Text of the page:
The Virginia Beach City Council will soon be more diverse than ever

VIRGINIA BEACH — A new voting system in Virginia Beach likely played a role in creating the most diverse city council in the city’s history. In January, four black members will take their places on the podium.

They include newcomers Jennifer Rouse and Chris Taylor, as well as Amelia Ross-Hammond, a former member, and Sabrina Wooten, who is serving a term until 2024.

“I didn’t think I was going to experience that,” said Louisa Strayhorn, 74, the first black woman elected to the city council. She served from 1994-98.

“It’s going to be a new day,” Strayhorn said.

Rouse, 36, an assistant professor at Tidewater Community College, didn’t raise as much money as her non-black opponent but was able to engage with voters face-to-face on a tight budget. She was elected in one of the new districts where minorities form the majority.

“Big money, big power doesn’t shape elections,” Rouse said. who is married to Council Member Aaron Rouse said by phone the day after the election. “I was overwhelmed and spent; For me it was all about the ground game.”

Earlier this year, the city introduced 10 single-member constituencies while awaiting an appeal against a court’s opinion on a case arguing that voting at large to elect city council members is diluting the votes of minority voters.

A judge ruled in favor of the plaintiff, but the city appealed.

The Virginia Beach City Council chambers at the new Virginia Beach City Hall April 8, 2022 during a tour of the building as city employees for various departments began their relocation to the new building.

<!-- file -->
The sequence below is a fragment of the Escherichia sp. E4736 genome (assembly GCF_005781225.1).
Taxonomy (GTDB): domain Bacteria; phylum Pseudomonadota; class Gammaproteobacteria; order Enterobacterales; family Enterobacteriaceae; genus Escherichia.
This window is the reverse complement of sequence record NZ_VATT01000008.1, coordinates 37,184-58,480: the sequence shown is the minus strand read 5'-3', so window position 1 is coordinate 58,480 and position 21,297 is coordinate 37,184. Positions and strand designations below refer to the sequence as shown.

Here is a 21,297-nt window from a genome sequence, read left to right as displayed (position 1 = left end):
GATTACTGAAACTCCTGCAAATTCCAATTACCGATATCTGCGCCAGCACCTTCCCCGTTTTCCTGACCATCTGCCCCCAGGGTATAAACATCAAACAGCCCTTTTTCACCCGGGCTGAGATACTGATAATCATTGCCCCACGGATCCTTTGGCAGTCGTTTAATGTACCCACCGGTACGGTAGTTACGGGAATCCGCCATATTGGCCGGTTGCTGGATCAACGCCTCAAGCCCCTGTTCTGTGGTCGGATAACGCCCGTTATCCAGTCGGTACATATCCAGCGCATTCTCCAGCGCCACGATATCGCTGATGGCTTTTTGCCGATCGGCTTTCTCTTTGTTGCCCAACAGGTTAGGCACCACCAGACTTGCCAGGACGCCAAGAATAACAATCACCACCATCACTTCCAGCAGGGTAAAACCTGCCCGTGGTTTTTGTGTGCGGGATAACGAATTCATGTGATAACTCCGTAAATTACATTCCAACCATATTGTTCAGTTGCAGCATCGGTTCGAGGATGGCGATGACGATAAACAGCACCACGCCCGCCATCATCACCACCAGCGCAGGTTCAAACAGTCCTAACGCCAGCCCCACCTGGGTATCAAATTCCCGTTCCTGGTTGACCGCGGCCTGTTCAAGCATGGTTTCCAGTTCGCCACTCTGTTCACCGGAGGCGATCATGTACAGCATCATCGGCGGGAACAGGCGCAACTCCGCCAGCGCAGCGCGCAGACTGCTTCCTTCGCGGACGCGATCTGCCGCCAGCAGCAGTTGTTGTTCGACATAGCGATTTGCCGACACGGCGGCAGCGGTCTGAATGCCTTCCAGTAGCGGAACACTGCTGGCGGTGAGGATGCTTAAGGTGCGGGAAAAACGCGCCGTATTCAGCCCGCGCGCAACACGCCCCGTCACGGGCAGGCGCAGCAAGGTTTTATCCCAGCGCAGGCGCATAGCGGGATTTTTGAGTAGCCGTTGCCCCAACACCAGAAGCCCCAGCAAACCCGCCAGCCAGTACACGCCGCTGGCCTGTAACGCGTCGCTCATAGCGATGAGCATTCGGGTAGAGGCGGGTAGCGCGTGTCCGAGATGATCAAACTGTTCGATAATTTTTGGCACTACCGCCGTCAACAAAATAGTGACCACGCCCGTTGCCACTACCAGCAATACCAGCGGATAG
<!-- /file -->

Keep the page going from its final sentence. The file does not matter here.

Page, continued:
The U.S. Fourth Circuit Court of Appeals ruled that the case was moot because the Virginia General Assembly had already passed legislation abolishing universal voting for most seats on the council.

Virginia Beach may be able to restore some seats at-large in the future, but ran out of time to make changes ahead of this year’s election.

Taylor, 38, co-owner of a local chain of Smoothie Stop Cafes, won in the city’s most affluent neighborhood, where blacks make up about 6% of the voting population. He decided to run before the new voting system was introduced but believes it helped him win.

“I could just go and talk to people and the message got through,” he said.

Interaction between candidates like Taylor and voters likely broke down racial barriers, Strayhorn said.

“People get to know you when you can talk to them,” she said. “It is clear that they (the voters) saw them (the candidates) as human beings.”

Taylor’s family has lived in Virginia Beach for centuries, and many of his ancestors did not have the opportunity to serve in public office. He is proud of his achievement and the other black contestants who won.

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“For me, it’s a sense of how far our city has come,” he said. “Being on the Council is something special.”

The first black member of the Virginia Beach City Council was John Perry, who served from 1986 to 1990. Strayhorn followed a few years later.

Ross-Hammond represented the District of Kempsville from 2013 to 2016. She ran unchallenged this year. Wooten was elected to the council in 2018, filling the unexpired term of Bobby Dyer, who was elected mayor. Wooten was re-elected in 2020.

Aaron Rouse has been in office since 2019. His term of office ends on December 31st. He is running to fill a seat in the state Senate.

Jennifer Rouse looks forward to taking her seat in the Council Chambers in January.

“This is an incredible moment in the history of our city,” she said. “I hope that we will continue to make progress.”

Stacy Parker, 757-222-5125, [email protected]